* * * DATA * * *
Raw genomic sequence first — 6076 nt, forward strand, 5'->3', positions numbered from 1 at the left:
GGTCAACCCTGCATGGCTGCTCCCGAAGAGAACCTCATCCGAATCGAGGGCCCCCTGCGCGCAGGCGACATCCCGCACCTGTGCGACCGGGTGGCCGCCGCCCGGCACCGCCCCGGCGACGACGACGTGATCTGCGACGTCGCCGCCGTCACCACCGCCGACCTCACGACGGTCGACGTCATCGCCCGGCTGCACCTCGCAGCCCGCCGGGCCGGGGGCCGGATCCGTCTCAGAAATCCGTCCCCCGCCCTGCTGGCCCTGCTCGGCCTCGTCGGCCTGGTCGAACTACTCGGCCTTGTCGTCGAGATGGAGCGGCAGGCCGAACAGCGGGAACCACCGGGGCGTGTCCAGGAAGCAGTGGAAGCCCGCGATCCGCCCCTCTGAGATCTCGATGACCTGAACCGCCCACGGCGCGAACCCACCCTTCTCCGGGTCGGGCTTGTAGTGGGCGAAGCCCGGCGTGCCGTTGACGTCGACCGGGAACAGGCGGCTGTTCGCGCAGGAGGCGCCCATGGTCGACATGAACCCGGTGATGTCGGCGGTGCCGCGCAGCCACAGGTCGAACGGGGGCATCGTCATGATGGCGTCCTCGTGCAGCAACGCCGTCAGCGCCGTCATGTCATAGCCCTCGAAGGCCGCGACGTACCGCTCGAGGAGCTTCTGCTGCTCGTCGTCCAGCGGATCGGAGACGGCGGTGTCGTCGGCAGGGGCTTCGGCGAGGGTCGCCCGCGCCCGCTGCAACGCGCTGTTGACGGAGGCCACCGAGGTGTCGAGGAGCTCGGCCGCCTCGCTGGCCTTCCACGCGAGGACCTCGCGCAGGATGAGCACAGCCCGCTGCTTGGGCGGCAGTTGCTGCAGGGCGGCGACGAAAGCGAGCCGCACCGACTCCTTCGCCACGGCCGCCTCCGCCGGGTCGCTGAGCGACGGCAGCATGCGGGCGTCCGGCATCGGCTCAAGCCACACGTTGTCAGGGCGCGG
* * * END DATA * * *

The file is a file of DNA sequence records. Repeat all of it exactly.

Raw genomic sequence first — 6076 nt, forward strand, 5'->3', positions numbered from 1 at the left:
GGTCAACCCTGCATGGCTGCTCCCGAAGAGAACCTCATCCGAATCGAGGGCCCCCTGCGCGCAGGCGACATCCCGCACCTGTGCGACCGGGTGGCCGCCGCCCGGCACCGCCCCGGCGACGACGACGTGATCTGCGACGTCGCCGCCGTCACCACCGCCGACCTCACGACGGTCGACGTCATCGCCCGGCTGCACCTCGCAGCCCGCCGGGCCGGGGGCCGGATCCGTCTCAGAAATCCGTCCCCCGCCCTGCTGGCCCTGCTCGGCCTCGTCGGCCTGGTCGAACTACTCGGCCTTGTCGTCGAGATGGAGCGGCAGGCCGAACAGCGGGAACCACCGGGGCGTGTCCAGGAAGCAGTGGAAGCCCGCGATCCGCCCCTCTGAGATCTCGATGACCTGAACCGCCCACGGCGCGAACCCACCCTTCTCCGGGTCGGGCTTGTAGTGGGCGAAGCCCGGCGTGCCGTTGACGTCGACCGGGAACAGGCGGCTGTTCGCGCAGGAGGCGCCCATGGTCGACATGAACCCGGTGATGTCGGCGGTGCCGCGCAGCCACAGGTCGAACGGGGGCATCGTCATGATGGCGTCCTCGTGCAGCAACGCCGTCAGCGCCGTCATGTCATAGCCCTCGAAGGCCGCGACGTACCGCTCGAGGAGCTTCTGCTGCTCGTCGTCCAGCGGATCGGAGACGGCGGTGTCGTCGGCAGGGGCTTCGGCGAGGGTCGCCCGCGCCCGCTGCAACGCGCTGTTGACGGAGGCCACCGAGGTGTCGAGGAGCTCGGCCGCCTCGCTGGCCTTCCACGCGAGGACCTCGCGCAGGATGAGCACAGCCCGCTGCTTGGGCGGCAGTTGCTGCAGGGCGGCGACGAAAGCGAGCCGCACCGACTCCTTCGCCACGGCCGCCTCCGCCGGGTCGCTGAGCGACGGCAGCATGCGGGCGTCCGGCATCGGCTCAAGCCACACGTTGTCAGGGCGCGG